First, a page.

Emerging Market Crisis
An emerging market crisis is brewing all the stars are aligned, the global economy has peaked, trade war, sanctions, and tariffs have entered the diction, central bank rate hikes are underway and the era of central bank currency creation is being curtailed.
So could the mother of all emerging market crisis now be on the horizon?
Emerging markets have a higher cliff to fall from this time around because the greatest monetary experiment, to pump the system with trillions of dollars of newly created currency, post 2008 financial crisis, not only created asset bubbles, it egged on a surge in emerging market lending.
To get a perspective of the emerging market crisis, the cliff height and potential fall let’s zero in Argentina’s oversubscribed sale in 2017 of sovereign bonds which amounted to $16bn with 100-year maturity yielding 8%.
But Argentina is a serial defaulter?
Argentina, a resource-rich country, has defaulted on its sovereign debt eight times since independence in 1816. In 2001 Argentina was dubbed the world’s largest defaulter when it defaulted on $100bn of bonds.
So has the Fed (unintentionally or maybe intentionally) contributed to this looming emerging market crisis through its currency creating bond purchase program, better known as Quantitative easing QE?
“There has to be some big real money player behind this,” said Alejo Costa, chief strategist at BTG Pactual in Buenos Aires.
Indeed, why would there not be large commercial banks taking up the offer, bearing in mind that all that currency sloshing around in the system has distorted bond yields and the commercial banks (high up the food chain have access to all that virtually free money) which needs to be invested.
When some of the most solvent governments charge investors to lend to them that pushes investors into riskier investments.
So an Argentina bond paying 8% seems like a good deal, after all, if you are a commercial bank then you have access to free money (courtesy of the central bank) and it also comes with a bank bailout if the investment goes bad. In other words, for connected commercial banks, it is a no-risk scenario, higher risk investment payout higher yields and if it all goes pear-shaped commercial bank goes cap in hand to the government for a bailout.
The emerging market crisis is likely to be worse this time because the central bank’s monetary easing policy has distorted risk and created a boom in emerging market lending.
Indeed, the emerging market crisis of 2013 known as “Taper Tantrum” could be a taste of what is to come. Back then the Fed was contemplating a move to monetary normalization which entailed several rate hikes and a winding up of QE. When the market got wind of a Fed’s monetary tightening, emerging market stocks tumbled together with bonds and emerging market currencies. In short, talk of central bank tightening created a min emerging market crisis.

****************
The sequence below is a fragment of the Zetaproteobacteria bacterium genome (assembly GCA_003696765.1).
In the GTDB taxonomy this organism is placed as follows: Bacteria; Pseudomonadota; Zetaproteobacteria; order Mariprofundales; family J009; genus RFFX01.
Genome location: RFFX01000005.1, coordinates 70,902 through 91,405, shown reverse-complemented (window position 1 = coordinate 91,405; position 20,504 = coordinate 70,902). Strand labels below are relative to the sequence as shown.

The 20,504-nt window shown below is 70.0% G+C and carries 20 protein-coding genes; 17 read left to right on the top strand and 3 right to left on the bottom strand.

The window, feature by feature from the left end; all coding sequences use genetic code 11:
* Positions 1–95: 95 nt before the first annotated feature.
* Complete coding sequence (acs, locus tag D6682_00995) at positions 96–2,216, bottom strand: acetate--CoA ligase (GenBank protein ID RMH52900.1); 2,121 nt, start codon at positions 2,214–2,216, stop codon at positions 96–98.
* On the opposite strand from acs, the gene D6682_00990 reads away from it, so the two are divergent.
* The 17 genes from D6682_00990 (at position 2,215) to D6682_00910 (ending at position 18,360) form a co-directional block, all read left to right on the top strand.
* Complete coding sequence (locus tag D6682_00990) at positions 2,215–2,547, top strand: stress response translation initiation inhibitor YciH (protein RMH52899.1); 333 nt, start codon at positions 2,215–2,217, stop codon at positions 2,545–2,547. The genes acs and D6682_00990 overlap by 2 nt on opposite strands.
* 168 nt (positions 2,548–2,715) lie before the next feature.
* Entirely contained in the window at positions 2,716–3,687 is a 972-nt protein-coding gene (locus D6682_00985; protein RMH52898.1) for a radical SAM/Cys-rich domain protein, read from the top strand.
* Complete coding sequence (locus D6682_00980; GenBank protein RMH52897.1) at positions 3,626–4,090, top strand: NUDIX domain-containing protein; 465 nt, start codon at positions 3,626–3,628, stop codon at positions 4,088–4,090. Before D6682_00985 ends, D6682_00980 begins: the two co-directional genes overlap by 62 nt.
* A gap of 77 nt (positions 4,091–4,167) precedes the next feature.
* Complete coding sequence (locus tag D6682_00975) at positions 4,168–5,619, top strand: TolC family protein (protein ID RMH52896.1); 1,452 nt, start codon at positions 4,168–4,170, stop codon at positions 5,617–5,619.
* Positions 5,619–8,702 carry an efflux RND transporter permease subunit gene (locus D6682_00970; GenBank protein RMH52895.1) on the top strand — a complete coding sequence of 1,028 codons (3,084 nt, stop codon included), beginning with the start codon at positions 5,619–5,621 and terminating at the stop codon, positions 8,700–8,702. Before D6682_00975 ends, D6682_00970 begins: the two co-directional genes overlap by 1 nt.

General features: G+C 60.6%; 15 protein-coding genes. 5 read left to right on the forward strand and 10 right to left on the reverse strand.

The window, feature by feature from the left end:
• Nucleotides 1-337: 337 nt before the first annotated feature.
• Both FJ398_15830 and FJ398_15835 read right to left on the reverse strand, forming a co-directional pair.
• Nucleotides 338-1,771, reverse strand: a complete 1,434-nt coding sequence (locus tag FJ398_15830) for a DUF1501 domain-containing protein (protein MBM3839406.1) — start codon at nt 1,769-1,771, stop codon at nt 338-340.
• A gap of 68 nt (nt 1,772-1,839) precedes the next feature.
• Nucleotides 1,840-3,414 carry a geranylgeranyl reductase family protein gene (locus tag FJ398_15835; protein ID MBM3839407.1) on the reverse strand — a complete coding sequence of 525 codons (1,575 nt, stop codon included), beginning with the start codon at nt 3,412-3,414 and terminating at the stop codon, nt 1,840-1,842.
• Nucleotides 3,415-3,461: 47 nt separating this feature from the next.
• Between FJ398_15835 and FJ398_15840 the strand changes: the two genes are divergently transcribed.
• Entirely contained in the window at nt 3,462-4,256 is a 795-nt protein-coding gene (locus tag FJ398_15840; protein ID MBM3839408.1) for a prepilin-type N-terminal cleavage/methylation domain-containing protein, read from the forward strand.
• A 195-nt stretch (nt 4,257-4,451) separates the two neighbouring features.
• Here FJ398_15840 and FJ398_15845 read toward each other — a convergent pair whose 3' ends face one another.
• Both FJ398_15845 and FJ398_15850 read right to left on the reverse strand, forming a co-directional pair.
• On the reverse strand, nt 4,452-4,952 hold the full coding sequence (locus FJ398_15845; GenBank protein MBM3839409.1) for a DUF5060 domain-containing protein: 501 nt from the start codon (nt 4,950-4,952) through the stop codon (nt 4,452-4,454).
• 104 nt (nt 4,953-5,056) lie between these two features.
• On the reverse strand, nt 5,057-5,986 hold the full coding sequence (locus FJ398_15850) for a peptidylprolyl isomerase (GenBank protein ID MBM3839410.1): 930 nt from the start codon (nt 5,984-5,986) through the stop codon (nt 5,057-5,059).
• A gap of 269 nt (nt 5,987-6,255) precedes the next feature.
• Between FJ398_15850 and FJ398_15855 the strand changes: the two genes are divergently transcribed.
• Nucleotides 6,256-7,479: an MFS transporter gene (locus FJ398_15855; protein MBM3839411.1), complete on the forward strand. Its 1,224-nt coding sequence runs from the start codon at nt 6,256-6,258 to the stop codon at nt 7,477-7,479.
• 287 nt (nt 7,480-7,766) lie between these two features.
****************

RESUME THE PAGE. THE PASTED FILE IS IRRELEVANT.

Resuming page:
Fast forward to now and the potential for an emerging market crisis has been magnified due to even more central bank liquidity which has artificially inflated demand for risky emerging market bonds. Moreover, a change in monetary policy at the Fed which is currently signaling further monetary tightening in a backdrop of slowing global economic growth can only mean a taper tantrum far worse than that experienced five years ago.
So then it is no surprise that an emerging market crisis is playing out with the strong dollar and rising rates likely to accelerate the rotation out of emerging markets into US dollars and treasuries. To give you some idea of the market gyration already investors have piled $320 billion 2Y Treasury in just four months of 2018 and it could explain why the USD is moving upwards.
So is this emerging market crisis a storm in a teacup or something more serious?
In my economic forecasts for 2018 I wrote,“faster Fed tightening could be another main event forecasts for 2018 and that is likely to have a bigger adverse impact on emerging economies. The Taper Tantrums of 2013 could be another main economic event forecast for 2018.
Faster Fed tightening means that the central bank will withdraw liquidity from the market which could also cause investors to panic sell their positions”. So there we have it, yet another forecast you could have taken to the bank.
Argentina is the poster child of today’s emerging market crisis. Argentina is currently going through a liquidity crunch and needs an IMF loan. The current rout in Argentine assets has been brutal, Argentina’s three recent interest rate increases to halt the peso depreciation might be short term and we could see further falls in the peso.
But the emerging market crisis is not confined to Argentina alone. Venezuela is leading the pack, it is in a full-blown monetary collapse-which is the endgame and that means hunting mob style. So oil-rich Venezuela is in a mad max scenario.
Meanwhile, as the Trump administration launches a new attack on NAFTA and threatens to pull out of the free trade agreement the Mexican peso continues to slide.
So this emerging market crisis which also could morph into a credit crisis in emerging markets. The dollar appreciation which is being spurred on by rate hikes and trade war talks is slashing demand for emerging market corporate and sovereign bonds.
“No matter how good things are going in emerging economies, the advanced economies can always pull the rug out from under them because a bulk of the money in their markets comes from the U.S., Europe, and Japan,” says Arvind Rajan, head of global and macro investing at PGIM Fixed Income, a $709 billion fixed-income asset management firm.
Put another way, an emerging market crisis is triggered when the Fed as it western aligned central bank side kicks (ECB, BoJ, BoE) decide to tighten monetary policy.
But an emerging market crisis is the beginning of a credit squeeze which also sparked the 2008 financial crisis and The Great Recession.